Taken with the DSC-H5 and 1.7x teleadapter, zoomed in all the way, and dot-for-dot cropped. The birds look fine and the image looks awful…


Wasp Flyby

I didn’t notice this at the time:

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The camera runs at 60 frame/s, so the entire show spans a bit more than half a second: zzzzzip!

I think it’s a member of the Yellow Jacket wasp family, noted for their in-your-face attitude and repeat-fire stinger. They’re highly capable flying machines, that’s for sure…

We were pulling out of the local “health food” store with fresh-ground nut butters in the packs, nearing the end of a 17 mile loop on a fine Sunday morning.



The Curious Incident of the Dog in the Night-time

We are not dog people, so being awakened at 12:45 one morning by a large dog barking directly under the bedroom windows wasn’t expected. After a bit of flailing around, I discovered the dog parked under the windows on the other end of the bedroom:

Dog on patio

Dog on patio

That’s entirely enough dog that I was unwilling to venture outside and attempt to affix it to, say, the patio railing, where it could await the town’s animal control officer in the morning:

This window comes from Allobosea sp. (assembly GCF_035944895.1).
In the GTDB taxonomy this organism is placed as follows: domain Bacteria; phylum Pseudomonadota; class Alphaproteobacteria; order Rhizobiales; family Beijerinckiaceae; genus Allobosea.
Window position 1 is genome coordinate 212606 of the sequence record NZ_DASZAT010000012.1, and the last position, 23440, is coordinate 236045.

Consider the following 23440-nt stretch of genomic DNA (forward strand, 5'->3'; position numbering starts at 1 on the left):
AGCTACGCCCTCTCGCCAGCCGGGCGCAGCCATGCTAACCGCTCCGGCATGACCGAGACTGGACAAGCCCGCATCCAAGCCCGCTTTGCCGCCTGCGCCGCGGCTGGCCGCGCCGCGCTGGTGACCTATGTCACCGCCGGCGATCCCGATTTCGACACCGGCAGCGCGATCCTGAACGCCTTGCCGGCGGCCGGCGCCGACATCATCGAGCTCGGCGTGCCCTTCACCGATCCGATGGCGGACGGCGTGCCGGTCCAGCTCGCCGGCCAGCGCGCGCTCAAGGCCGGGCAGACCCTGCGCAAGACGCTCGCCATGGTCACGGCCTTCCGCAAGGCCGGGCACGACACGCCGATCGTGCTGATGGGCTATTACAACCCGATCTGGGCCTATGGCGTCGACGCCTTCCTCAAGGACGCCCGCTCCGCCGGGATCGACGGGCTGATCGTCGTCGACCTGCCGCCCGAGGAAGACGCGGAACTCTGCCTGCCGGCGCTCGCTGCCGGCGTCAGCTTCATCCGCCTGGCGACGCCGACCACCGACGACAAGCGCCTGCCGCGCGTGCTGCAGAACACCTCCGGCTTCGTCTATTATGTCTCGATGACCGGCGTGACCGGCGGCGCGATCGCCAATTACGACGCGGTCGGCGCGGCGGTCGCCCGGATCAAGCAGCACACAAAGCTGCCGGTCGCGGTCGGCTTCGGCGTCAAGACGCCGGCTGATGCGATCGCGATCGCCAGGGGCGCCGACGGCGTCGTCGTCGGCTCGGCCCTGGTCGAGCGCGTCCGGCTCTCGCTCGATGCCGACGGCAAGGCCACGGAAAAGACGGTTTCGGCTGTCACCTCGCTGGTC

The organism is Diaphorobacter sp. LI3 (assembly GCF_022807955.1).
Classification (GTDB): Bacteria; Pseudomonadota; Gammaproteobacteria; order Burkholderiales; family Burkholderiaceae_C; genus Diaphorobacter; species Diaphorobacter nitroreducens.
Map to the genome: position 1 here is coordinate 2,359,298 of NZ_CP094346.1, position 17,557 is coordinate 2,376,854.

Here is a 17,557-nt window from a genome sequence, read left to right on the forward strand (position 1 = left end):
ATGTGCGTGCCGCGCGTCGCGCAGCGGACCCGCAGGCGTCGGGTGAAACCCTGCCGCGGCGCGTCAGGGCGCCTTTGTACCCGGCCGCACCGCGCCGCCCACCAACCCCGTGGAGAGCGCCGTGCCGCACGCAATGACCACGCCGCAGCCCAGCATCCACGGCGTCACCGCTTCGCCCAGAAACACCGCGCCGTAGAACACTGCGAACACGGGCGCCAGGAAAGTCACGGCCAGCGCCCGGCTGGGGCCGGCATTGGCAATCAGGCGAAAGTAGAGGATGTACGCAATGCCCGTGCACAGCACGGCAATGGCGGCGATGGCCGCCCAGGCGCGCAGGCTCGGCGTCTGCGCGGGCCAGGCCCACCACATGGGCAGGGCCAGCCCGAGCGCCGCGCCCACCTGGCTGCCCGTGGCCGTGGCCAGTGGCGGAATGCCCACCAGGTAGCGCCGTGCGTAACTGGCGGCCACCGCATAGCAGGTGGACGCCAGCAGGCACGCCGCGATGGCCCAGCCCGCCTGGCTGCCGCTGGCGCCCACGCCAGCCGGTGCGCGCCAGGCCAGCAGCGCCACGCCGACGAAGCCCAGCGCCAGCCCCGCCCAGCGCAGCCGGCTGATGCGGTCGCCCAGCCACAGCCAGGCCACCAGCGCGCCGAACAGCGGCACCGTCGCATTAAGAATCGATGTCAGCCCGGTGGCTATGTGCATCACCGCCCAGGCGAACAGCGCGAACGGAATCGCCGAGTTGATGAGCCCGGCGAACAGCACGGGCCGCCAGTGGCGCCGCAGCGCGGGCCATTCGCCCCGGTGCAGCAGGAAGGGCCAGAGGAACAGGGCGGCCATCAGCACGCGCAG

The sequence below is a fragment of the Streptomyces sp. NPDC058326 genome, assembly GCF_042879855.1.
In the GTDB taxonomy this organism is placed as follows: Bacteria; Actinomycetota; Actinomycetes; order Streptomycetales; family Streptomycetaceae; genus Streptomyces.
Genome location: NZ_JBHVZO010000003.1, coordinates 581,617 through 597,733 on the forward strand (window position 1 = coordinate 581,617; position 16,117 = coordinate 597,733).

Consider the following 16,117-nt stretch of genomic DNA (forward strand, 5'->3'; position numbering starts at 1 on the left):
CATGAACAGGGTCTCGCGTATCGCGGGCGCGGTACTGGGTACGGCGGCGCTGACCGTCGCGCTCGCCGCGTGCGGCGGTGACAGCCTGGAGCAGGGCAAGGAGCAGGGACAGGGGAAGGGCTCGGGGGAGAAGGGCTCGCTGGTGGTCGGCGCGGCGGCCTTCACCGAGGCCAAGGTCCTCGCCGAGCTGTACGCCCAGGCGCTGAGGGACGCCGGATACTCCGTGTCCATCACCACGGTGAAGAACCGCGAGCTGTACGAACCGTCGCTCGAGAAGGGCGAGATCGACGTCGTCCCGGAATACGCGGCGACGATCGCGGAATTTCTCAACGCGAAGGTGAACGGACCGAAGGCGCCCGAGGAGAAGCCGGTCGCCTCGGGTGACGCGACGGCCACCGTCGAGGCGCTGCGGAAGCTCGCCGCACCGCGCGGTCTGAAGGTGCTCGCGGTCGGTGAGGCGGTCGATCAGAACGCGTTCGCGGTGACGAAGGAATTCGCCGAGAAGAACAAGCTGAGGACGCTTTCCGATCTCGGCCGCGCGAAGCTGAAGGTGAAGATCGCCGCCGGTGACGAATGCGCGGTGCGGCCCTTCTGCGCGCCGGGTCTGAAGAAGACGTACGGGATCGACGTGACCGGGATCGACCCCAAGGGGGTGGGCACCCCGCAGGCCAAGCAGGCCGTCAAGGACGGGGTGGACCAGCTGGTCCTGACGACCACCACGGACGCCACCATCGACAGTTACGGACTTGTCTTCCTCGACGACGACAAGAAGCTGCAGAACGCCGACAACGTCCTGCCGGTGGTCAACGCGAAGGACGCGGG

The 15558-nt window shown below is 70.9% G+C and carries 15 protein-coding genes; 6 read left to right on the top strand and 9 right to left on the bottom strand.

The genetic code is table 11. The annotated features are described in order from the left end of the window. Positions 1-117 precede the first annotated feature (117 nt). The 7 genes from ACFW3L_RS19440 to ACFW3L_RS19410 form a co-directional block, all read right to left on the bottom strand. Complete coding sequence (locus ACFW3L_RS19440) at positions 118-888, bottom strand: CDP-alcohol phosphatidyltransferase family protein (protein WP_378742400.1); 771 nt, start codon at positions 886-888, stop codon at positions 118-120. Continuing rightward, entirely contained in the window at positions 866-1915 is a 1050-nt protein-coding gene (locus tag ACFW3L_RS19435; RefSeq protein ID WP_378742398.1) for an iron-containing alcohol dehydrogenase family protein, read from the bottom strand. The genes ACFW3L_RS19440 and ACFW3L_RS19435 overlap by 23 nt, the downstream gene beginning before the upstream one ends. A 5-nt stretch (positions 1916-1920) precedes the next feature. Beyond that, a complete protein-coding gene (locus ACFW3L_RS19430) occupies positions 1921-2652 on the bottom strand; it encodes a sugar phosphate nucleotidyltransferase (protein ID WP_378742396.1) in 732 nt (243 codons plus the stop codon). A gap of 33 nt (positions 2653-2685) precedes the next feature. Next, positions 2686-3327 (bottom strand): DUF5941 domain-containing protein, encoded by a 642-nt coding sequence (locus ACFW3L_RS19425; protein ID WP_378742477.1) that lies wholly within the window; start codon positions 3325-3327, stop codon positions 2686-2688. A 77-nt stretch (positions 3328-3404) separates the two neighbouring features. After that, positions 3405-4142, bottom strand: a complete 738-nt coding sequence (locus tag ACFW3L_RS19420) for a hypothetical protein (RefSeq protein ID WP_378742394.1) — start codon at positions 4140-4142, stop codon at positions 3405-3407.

Dog upright

Dog upright

It’s not a stray, because it wears two collars: one with leash D-rings and the other carrying a black electronics box that could be anything from a GPS tracker to a shock box that’s supposed to keep it inside one of those electronic fences. If the latter, a battery change seems past due.

Being a dog, it spent the next two hours in power-save mode on the patio, intermittently moaning / growling / barking at every state change in the back yard: scurrying rodents, falling leaves, far-distant sirens, neighborhood dogs, you name it. We would be dog people to want that level of launch-on-warning, but we’re not.

If parvovirus were available through Amazon Prime, I’d be on it like static cling. By the kilogram on Alibaba, perhaps?

Grainy photos taken in Nightshot IR mode with the DSC-F717, which works well enough after I (remember to) jiggle the Memory Stick to re-seat the ribbon cable connections.

Hat tip to Sherlock in Silver Blaze.



Garden Shelter, Now With Toad

Mary used a garbage can lid to shelter some plants, left it in the garden for a while, and a critter moved into the new shelter. She first noticed two well-prepared front entrances:

Garden shelter - front entrances

Garden shelter – front entrances

And a rear entrance or, perhaps, the emergency exit:

 Garden shelter - rear entrance

Garden shelter – rear entrance

Gingerly lifting the lid, she found a dismantled bird corpse:

Garden shelter - bird corpse

Garden shelter – bird corpse

Along with a large stash of sour cherries from a nearby bush:

Garden shelter - sour cherry stash

Garden shelter – sour cherry stash

A good-size toad kept an eye on the proceedings:

Garden shelter - toad in lair

Garden shelter – toad in lair

We didn’t know toads ate sour cherries, but the evidence seems clear:

Garden shelter - toad on sour cherries

Garden shelter – toad on sour cherries

The image of a toad taking down a bird can’t be unseen, but, more likely, a recently fledged nestling took shelter and couldn’t figure out how to get out again.

We’ll never know the rest of the story.